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Paoli Girl Petitions American Girl To Release a Doll with a Disability

Melissa Shang, 10, says "disabled girls are American girls too."

Melissa Shang wants American Girl to name a doll with a disability as its 2015 "Girl of the Year." Credit: YouTube
Melissa Shang wants American Girl to name a doll with a disability as its 2015 "Girl of the Year." Credit: YouTube

Melissa Shang loves American Girl dolls, but she doesn't see herself in them. 

That's why the 10-year-old Paoli resident is petitioning the American Girl brand to name a doll with a disability as its 2015 "Girl of the Year" because "disabled girls are American girls too," she says, the Huffington Post reports

Shang launched a petition on Change.org, titled "American Girl: Release an American Girl with a disability." She has Charcot-Marie-Tooth disease, which damages the peripheral nerves, causing muscle weakness and decreased muscle size, according to the Mayo Clinic. She uses a wheelchair.

Shang has been a fan of the American Girl dolls since she was 7 years old, according to the Huffington Post. Her favorites are the "Girl of the Year" dolls, a special edition character that highlights an overarching theme for the year with a back story focusing on a modern-day issue. In the past, these dolls have promoted issues like community service and anti-bullying efforts.

But a doll with a disability has not yet been added to that list.

Melissa's petition states:

"For once, I don’t want to be invisible or a side character that the main American Girl has to help: I want other girls to know what it’s like to be me, through a disabled American Girl’s story. Disabled girls might be different from normal kids on the outside. They might sit in a wheelchair like I do, or have some other difficulty that other kids don’t have. However, we are the same as other girls on the inside, with the same thoughts and feelings. American Girls are supposed to represent all the girls that make up American history, past and present. That includes disabled girls."

American Girl, a subsidiary of Mattel, has made strides in bringing diversity to its products, the Huffington Post reports. Besides selling dolls with a variety of racial, ethnic and religious back stories, last year it introduced bald dolls to represent girls experiencing hair loss, and it began offering "Special Sparkle" accessories like a hearing aid and a guide dog.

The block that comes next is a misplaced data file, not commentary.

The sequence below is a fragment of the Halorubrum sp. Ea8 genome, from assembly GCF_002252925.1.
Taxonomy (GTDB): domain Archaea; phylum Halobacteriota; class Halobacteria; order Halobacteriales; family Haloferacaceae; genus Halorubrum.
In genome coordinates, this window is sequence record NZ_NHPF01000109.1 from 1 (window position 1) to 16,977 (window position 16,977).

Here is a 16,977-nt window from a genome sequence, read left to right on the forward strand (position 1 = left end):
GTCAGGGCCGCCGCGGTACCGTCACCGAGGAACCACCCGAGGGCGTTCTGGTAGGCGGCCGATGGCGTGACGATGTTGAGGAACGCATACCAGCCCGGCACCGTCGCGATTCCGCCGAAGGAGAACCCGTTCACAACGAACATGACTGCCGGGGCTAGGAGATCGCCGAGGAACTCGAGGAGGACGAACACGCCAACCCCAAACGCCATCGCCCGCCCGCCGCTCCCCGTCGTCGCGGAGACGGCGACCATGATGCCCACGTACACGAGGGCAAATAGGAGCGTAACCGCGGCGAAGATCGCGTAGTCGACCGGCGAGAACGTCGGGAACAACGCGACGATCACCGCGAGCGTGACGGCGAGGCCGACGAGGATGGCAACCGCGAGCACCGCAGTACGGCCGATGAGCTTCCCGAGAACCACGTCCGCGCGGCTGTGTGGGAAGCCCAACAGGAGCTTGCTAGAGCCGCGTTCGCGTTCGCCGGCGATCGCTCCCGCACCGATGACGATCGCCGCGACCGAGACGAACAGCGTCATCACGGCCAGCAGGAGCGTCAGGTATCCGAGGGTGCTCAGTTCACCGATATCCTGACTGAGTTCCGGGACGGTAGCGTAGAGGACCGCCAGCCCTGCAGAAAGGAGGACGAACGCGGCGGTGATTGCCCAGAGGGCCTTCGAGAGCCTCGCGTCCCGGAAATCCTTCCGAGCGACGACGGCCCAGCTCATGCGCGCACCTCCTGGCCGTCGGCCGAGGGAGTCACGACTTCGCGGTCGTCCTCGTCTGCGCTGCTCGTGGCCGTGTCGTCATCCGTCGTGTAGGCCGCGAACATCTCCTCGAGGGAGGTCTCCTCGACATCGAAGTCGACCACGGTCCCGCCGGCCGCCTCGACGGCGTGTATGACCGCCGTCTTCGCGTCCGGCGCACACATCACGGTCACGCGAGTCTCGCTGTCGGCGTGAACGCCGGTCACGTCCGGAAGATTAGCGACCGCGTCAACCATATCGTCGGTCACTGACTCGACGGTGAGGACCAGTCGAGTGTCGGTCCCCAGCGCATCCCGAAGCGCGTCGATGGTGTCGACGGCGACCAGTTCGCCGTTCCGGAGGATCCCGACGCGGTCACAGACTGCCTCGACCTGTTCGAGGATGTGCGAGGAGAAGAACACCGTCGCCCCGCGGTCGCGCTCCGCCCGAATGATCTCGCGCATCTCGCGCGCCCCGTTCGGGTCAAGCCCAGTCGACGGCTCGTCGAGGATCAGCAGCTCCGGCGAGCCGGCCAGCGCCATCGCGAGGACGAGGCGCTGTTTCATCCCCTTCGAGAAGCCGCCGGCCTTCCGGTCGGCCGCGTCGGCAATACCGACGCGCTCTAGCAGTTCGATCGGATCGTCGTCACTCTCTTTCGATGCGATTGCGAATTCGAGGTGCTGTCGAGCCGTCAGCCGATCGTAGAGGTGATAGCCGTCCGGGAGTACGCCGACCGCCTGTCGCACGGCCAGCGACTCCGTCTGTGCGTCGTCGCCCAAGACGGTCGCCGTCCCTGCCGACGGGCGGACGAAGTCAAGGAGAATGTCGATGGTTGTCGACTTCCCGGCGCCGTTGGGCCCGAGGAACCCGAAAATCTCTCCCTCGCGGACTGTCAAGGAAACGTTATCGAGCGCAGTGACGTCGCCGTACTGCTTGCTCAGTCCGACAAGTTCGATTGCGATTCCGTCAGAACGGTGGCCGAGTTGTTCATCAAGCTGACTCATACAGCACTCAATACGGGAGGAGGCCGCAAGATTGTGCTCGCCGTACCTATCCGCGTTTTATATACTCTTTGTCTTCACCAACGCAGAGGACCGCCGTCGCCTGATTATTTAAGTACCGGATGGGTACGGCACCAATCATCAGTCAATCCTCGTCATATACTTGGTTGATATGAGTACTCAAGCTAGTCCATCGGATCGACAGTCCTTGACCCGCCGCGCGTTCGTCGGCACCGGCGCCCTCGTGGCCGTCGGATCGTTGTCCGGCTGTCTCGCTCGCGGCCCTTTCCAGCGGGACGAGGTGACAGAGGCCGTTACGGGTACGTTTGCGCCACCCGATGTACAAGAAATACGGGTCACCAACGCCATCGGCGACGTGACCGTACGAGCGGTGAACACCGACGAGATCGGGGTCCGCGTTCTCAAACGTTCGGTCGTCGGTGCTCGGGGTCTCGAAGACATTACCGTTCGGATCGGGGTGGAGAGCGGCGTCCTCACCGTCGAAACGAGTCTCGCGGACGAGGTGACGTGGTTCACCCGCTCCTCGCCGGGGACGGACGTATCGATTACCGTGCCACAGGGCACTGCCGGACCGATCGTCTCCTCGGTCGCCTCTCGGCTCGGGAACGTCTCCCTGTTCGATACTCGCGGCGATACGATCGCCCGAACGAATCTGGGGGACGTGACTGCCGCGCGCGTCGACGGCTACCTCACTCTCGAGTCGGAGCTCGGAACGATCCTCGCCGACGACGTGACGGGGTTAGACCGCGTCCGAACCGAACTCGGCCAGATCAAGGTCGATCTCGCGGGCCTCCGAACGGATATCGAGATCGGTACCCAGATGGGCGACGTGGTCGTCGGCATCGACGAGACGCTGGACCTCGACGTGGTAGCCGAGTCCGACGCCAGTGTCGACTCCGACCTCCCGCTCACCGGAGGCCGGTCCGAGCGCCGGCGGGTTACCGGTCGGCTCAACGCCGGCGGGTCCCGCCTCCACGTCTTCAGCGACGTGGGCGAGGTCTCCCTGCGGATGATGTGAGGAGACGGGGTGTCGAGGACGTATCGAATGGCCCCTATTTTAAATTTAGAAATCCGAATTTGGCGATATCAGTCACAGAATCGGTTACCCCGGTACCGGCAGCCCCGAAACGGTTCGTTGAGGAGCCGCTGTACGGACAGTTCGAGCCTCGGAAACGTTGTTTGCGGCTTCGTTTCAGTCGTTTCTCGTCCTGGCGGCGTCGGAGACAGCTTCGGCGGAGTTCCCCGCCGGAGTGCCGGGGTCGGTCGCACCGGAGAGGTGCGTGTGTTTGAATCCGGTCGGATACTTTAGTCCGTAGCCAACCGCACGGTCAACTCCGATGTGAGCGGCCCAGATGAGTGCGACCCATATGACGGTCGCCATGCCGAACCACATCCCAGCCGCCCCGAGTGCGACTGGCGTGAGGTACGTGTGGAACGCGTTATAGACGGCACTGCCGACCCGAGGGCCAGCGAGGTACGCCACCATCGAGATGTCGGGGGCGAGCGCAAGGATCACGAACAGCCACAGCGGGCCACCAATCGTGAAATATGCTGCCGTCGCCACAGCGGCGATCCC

“We have a long history of speaking to diversity and making girls feel good about themselves, and this is just another way we are expanding on the idea,” spokeswoman Julie Parks said at the time, according to ABC News

As of Monday evening, Melissa's petition had received nearly 4,500 signatures, about half its goal. 


Deb January 01, 2014 at 12:32 PM
American girl already has disability accessories . wheelchair http://store.americangirl.com/agshop/html/search?event=search&site=American+Girl+Shop&Ntx=mode+matchallpartial&Nty=1&Ntt=wheelchair Crutches http://store.americangirl.com/agshop/html/search?event=search&site=American+Girl+Shop&Ntx=mode+matchallpartial&Nty=1&Ntt=crutches
marion1 January 01, 2014 at 12:40 PM
so you could choose the My American Girl Doll and customize skin, hair etc just like you want and then get the accessories ? Perhaps Melissa wants the story books to go with a specifically named disabled doll... like they had Samantha, Kirsten, Molly etc "back in the day". They still have some history dolls but retired the originals. Each one had a set of 6 books too.
Deb January 01, 2014 at 01:09 PM
I understand what she is saying.. they have books based on bringing up a " tradition girl".. giving advice on boys, parties , manners etc, the typical girl things to do. So the books could explain the disease I guess, and give advice on activities, and how to take care of yourself, but shouldnt that come from a MEDICAL professional? I think American doll caters as much as they can to making the dolls for the girls, and adding accessories. All she has to do is submit ideas to the company, but I am sure they cant do all diseases.
Laurie Norsworthy Myers January 03, 2014 at 03:13 PM
I know Melissa...I had the pleasure of driving her to school. She is an amazing, smart, loving, and compassionate young lady! She I'm sure just wants to make others aware that just because you have a disability doesn't mean you are any different than anyone else. To have a doll with a story behind her would I think be very beneficial on showing other young ladies that there is more to a person than just appearance. Girls today can be very cruel to one another and if American Girl is about making positive outcomes then I think it's a great thing that a little girl is doing! Hi Melis! I miss you sweetie! Never give up and always keep your head up! Miss Laurie!😘.

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